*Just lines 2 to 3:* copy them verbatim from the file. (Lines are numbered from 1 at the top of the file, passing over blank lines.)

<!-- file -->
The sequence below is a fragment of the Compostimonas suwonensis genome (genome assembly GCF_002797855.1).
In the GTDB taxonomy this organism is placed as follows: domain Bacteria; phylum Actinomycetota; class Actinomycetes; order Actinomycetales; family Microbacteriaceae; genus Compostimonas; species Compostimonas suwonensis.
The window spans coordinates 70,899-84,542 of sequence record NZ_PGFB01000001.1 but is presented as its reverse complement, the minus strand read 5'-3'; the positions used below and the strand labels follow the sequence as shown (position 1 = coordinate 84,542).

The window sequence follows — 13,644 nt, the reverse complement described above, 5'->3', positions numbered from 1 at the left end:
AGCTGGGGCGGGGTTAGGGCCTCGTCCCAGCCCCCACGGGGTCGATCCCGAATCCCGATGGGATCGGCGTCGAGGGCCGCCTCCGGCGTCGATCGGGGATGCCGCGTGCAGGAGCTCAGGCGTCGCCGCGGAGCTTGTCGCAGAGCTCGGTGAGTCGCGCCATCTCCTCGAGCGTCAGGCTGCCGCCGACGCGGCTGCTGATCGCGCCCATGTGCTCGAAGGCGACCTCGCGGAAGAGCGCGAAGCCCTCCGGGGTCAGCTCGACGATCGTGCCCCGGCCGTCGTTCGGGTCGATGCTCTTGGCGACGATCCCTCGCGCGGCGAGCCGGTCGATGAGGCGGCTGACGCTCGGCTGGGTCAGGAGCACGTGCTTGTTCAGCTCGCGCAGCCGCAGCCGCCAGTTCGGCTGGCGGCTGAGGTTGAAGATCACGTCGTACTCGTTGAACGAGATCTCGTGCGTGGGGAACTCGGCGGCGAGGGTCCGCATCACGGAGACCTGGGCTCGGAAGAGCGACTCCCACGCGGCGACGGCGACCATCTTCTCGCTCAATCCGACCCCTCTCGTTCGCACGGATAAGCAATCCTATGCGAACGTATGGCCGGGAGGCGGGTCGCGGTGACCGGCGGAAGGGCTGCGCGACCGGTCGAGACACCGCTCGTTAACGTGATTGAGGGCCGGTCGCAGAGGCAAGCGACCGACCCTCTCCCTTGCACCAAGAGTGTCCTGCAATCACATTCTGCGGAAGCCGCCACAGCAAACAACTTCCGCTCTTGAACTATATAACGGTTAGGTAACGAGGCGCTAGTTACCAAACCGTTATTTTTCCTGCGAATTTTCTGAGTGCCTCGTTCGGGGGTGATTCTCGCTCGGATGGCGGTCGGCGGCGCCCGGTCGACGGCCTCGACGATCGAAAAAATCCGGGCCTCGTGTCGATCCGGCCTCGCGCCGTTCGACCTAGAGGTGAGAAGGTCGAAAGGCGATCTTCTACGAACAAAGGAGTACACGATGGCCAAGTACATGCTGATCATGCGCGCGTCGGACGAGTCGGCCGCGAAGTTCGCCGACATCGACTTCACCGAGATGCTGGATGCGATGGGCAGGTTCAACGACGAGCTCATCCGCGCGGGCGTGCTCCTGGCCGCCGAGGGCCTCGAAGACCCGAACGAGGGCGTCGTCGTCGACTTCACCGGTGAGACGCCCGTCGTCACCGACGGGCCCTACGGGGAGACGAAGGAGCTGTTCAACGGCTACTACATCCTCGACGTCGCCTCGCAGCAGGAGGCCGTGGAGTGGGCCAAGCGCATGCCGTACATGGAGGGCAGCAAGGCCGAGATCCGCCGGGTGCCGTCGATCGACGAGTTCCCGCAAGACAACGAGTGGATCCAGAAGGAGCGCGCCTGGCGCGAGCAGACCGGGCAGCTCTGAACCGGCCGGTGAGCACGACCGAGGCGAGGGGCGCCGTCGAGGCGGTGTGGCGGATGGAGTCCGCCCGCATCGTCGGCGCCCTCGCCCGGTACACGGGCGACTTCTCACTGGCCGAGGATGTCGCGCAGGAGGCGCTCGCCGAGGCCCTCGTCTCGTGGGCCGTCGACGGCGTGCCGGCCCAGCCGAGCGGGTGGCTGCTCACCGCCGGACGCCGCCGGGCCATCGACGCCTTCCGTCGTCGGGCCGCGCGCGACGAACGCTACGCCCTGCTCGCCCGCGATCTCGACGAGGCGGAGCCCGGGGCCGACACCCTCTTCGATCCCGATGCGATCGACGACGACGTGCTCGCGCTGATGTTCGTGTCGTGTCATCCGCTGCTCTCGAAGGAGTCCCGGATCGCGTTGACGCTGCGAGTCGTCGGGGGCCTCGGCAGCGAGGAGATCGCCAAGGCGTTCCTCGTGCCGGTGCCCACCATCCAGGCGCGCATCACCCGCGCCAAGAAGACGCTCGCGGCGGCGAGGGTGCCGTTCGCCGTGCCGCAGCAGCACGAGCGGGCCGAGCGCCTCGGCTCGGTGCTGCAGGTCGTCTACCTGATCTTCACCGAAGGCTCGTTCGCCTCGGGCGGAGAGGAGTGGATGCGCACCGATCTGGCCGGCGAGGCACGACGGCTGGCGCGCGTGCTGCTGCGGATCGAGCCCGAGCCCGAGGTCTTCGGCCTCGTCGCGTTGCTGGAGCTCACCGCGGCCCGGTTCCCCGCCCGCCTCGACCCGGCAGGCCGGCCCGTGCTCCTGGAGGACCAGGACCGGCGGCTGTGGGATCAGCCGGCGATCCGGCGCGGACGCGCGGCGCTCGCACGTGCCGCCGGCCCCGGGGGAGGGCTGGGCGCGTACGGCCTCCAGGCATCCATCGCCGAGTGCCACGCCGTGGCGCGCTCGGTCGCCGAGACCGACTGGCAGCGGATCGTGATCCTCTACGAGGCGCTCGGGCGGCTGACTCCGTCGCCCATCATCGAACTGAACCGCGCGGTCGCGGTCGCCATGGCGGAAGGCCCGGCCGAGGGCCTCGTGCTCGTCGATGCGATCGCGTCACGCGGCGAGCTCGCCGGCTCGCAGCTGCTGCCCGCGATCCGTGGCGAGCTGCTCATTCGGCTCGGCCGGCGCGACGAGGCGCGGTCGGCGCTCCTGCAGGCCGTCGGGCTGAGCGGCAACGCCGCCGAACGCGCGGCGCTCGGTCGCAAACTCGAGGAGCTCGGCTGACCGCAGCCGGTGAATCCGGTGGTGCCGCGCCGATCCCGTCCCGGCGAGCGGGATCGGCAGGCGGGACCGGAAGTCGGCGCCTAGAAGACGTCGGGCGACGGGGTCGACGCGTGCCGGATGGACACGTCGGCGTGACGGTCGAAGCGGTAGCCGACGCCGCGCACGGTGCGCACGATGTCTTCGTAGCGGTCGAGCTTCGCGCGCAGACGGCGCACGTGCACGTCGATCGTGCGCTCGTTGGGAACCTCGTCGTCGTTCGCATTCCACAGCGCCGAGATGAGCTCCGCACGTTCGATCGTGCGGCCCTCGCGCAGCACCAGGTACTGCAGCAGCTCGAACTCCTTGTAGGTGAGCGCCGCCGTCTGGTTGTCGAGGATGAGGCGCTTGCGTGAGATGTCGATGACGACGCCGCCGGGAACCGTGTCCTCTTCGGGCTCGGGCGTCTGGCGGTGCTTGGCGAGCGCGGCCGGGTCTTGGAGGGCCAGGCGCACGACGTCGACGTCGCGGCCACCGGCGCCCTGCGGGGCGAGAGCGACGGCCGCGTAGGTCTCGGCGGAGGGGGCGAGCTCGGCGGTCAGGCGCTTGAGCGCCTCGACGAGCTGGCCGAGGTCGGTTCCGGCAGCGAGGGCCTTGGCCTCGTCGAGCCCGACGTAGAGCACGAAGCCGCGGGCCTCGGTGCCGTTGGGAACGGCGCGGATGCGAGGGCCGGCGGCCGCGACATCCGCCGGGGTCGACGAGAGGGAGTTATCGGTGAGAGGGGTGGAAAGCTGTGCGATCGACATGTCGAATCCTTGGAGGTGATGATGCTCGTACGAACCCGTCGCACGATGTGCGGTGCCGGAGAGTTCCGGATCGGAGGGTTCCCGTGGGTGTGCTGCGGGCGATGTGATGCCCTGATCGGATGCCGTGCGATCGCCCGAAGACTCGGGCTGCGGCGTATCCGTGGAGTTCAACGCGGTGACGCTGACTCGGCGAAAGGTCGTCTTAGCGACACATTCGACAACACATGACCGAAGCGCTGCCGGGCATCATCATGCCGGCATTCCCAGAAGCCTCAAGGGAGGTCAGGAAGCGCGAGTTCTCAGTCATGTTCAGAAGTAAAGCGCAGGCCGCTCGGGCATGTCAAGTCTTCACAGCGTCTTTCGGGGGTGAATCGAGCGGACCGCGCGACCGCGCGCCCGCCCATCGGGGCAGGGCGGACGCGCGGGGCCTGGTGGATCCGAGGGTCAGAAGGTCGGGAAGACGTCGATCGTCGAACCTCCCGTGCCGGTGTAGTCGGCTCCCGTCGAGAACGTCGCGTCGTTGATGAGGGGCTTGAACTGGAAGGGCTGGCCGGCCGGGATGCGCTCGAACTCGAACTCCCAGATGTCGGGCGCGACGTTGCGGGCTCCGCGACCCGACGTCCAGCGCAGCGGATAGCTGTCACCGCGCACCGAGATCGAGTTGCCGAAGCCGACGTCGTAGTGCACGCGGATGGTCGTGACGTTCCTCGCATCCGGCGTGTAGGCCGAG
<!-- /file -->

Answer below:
In the GTDB taxonomy this organism is placed as follows: domain Bacteria; phylum Actinomycetota; class Actinomycetes; order Actinomycetales; family Microbacteriaceae; genus Compostimonas; species Compostimonas suwonensis.
The window spans coordinates 70,899-84,542 of sequence record NZ_PGFB01000001.1 but is presented as its reverse complement, the minus strand read 5'-3'; the positions used below and the strand labels follow the sequence as shown (position 1 = coordinate 84,542).